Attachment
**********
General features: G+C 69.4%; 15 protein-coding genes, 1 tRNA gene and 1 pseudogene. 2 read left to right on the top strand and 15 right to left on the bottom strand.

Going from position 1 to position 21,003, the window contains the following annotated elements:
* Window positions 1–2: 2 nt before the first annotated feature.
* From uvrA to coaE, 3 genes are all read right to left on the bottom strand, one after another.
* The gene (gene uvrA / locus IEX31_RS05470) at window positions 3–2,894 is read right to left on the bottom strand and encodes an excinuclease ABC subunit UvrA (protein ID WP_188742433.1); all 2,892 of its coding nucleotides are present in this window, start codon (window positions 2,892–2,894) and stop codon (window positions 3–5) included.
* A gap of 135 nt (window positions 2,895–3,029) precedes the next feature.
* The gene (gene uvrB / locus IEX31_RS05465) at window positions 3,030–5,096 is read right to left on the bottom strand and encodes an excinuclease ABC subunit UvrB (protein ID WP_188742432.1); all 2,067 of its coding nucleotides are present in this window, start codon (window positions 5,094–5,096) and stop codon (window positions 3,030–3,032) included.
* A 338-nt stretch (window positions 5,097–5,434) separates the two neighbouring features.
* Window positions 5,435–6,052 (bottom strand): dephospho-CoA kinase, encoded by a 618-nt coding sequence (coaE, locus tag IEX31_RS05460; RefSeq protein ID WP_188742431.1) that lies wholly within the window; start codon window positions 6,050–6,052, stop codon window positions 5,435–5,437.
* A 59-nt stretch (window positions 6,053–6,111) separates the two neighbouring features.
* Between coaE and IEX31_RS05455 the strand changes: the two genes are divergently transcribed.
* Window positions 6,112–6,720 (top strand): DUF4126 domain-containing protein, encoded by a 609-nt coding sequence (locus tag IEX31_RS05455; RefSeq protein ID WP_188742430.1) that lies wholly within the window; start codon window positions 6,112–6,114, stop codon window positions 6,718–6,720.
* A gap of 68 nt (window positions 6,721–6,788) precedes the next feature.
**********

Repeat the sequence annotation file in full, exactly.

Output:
General features: G+C 69.4%; 15 protein-coding genes, 1 tRNA gene and 1 pseudogene. 2 read left to right on the top strand and 15 right to left on the bottom strand.

Going from position 1 to position 21,003, the window contains the following annotated elements:
* Window positions 1–2: 2 nt before the first annotated feature.
* From uvrA to coaE, 3 genes are all read right to left on the bottom strand, one after another.
* The gene (gene uvrA / locus IEX31_RS05470) at window positions 3–2,894 is read right to left on the bottom strand and encodes an excinuclease ABC subunit UvrA (protein ID WP_188742433.1); all 2,892 of its coding nucleotides are present in this window, start codon (window positions 2,892–2,894) and stop codon (window positions 3–5) included.
* A gap of 135 nt (window positions 2,895–3,029) precedes the next feature.
* The gene (gene uvrB / locus IEX31_RS05465) at window positions 3,030–5,096 is read right to left on the bottom strand and encodes an excinuclease ABC subunit UvrB (protein ID WP_188742432.1); all 2,067 of its coding nucleotides are present in this window, start codon (window positions 5,094–5,096) and stop codon (window positions 3,030–3,032) included.
* A 338-nt stretch (window positions 5,097–5,434) separates the two neighbouring features.
* Window positions 5,435–6,052 (bottom strand): dephospho-CoA kinase, encoded by a 618-nt coding sequence (coaE, locus tag IEX31_RS05460; RefSeq protein ID WP_188742431.1) that lies wholly within the window; start codon window positions 6,050–6,052, stop codon window positions 5,435–5,437.
* A 59-nt stretch (window positions 6,053–6,111) separates the two neighbouring features.
* Between coaE and IEX31_RS05455 the strand changes: the two genes are divergently transcribed.
* Window positions 6,112–6,720 (top strand): DUF4126 domain-containing protein, encoded by a 609-nt coding sequence (locus tag IEX31_RS05455; RefSeq protein ID WP_188742430.1) that lies wholly within the window; start codon window positions 6,112–6,114, stop codon window positions 6,718–6,720.
* A gap of 68 nt (window positions 6,721–6,788) precedes the next feature.